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Acerca de

“Up on the Roof”

Peril and Promise: Essays On Community in South Dakota and Beyond

ed. Charles Woodard, South Dakota Agricultural Heritage Museum Press, 2007

        When I heard that that the buildings had been burned, I was surprised by the grief that I felt, because I believed that I had long ago come to terms with the loss of the farm, and the accompanying pain of that loss.  I thought of the ashes left by the fire and how prairie winds would carry them away and the summer rains and winter snows would soak them into the soil until the ashes became the land itself. And in the end, I thought, not even the ashes will remain.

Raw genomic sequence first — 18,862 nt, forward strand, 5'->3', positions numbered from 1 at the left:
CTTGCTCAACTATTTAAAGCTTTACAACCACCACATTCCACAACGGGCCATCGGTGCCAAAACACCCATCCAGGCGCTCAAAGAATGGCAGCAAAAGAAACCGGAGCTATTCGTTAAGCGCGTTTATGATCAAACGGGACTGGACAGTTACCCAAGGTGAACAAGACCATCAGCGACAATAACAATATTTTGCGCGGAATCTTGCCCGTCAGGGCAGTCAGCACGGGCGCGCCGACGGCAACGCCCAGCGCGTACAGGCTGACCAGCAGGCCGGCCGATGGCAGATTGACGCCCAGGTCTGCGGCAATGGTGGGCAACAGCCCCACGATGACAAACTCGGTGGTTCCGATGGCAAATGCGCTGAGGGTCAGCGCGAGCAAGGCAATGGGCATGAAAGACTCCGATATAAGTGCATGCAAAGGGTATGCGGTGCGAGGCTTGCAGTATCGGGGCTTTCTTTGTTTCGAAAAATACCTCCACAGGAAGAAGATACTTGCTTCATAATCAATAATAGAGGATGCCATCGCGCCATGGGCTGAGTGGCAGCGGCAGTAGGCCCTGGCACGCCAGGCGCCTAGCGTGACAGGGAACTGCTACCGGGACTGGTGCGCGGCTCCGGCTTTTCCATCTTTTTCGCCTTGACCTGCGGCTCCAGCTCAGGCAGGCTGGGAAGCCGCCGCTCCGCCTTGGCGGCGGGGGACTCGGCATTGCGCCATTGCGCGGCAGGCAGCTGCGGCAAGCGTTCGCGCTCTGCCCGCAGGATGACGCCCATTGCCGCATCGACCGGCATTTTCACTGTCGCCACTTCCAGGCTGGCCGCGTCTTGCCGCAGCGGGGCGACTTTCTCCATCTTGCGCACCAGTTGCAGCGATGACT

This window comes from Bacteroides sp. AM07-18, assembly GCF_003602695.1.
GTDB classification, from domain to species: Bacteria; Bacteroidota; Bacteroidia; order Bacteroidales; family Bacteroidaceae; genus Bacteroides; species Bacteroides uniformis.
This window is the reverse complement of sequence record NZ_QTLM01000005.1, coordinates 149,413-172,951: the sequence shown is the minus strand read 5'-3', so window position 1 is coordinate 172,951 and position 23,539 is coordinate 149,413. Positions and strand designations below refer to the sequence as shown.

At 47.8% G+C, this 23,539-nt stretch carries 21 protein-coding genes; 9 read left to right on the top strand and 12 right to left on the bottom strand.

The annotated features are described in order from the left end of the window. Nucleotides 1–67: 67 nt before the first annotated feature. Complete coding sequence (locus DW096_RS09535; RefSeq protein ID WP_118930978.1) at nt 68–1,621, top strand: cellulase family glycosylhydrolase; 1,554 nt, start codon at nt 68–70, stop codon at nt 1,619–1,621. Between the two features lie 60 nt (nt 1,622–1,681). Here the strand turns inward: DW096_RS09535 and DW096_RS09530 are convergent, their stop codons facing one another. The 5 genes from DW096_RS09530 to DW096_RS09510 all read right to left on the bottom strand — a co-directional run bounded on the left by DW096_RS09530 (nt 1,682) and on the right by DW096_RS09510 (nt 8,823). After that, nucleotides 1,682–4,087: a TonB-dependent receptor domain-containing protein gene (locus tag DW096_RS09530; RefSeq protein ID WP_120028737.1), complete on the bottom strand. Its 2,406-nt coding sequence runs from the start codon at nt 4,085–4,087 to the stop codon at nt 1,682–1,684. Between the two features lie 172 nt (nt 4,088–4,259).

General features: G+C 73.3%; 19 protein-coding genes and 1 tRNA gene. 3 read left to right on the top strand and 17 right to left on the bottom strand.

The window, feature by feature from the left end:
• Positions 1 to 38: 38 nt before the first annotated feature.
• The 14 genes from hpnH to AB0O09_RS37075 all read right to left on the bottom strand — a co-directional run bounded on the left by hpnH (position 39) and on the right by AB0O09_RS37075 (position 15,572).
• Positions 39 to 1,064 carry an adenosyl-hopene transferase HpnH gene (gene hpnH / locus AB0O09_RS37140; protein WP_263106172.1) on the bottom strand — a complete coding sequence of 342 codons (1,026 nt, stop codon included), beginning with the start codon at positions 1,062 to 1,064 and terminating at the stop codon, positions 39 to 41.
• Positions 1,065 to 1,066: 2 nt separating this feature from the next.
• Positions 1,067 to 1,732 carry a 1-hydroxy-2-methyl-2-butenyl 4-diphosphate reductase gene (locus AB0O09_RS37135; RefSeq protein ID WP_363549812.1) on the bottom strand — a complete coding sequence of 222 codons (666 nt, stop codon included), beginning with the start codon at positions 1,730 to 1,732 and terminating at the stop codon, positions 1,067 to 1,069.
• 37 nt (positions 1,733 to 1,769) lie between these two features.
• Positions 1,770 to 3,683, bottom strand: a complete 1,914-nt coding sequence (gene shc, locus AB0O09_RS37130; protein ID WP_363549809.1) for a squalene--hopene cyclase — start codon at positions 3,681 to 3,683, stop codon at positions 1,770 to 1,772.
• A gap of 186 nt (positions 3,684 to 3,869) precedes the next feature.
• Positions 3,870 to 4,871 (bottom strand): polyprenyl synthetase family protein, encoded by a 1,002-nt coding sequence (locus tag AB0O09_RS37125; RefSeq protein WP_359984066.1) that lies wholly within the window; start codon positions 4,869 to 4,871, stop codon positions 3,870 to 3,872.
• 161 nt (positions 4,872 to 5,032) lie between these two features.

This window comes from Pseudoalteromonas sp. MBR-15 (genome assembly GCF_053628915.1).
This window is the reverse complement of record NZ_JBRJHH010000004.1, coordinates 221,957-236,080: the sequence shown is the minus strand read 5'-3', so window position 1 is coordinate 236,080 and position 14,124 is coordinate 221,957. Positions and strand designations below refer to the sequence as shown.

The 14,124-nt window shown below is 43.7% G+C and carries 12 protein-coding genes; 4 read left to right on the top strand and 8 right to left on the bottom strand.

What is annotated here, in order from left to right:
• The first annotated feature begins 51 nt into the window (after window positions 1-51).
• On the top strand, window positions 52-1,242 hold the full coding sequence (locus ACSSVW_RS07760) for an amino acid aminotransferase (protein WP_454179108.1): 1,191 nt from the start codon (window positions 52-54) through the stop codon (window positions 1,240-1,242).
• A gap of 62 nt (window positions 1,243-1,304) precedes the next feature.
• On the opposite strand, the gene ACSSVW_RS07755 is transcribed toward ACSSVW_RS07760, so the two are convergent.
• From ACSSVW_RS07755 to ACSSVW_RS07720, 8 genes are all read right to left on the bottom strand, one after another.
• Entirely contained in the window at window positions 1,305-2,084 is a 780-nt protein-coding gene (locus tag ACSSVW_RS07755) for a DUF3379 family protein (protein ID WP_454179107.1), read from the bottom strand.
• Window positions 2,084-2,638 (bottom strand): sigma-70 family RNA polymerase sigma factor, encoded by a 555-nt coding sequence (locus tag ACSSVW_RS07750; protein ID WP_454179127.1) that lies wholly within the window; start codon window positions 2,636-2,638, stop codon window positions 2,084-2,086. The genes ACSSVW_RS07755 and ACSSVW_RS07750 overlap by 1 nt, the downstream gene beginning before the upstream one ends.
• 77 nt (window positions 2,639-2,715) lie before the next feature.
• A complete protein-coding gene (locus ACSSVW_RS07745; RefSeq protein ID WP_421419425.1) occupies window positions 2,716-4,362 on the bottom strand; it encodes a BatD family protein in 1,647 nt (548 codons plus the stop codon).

And then one clear autumn day as I walked with my husband down a gravel road not far from our house, I heard the dry leaves of a cottonwood tree rustling over my head, a sound that struck me with the force of recognition. I thought of the many hours I had played beneath the cottonwood trees on the north dam, had watched the soft cotton fall around me like snow, had gathered it in my hands and carried it back to my room to make beds for my paperdolls.  I turned to him and said, “I remember when. . . .”. And I began to tell the story of the cottonwood trees, and the north dam, and the gartersnakes and toads I hunted in its muddy waters, and of the raft I sailed on fine summer days on a body of water that seemed as vast as an ocean to a small girl. And as I told my story, I realized that the buildings had not been the monument to my life on that place after all, for it is story that preserves life, that ensures that the past has a place in the future.  And my story is in those cottonwood trees and the plum trees in the north shelterbelt, and in the insects that crawl over cracked earth, and in the birds that cry overhead, and in the soft sighing of the prairie grass as the wind blows over it, and in the billowing white clouds that move across the vast expanse of blue prairie sky. The story of my place needs no marker because it is the story of that which is timeless.

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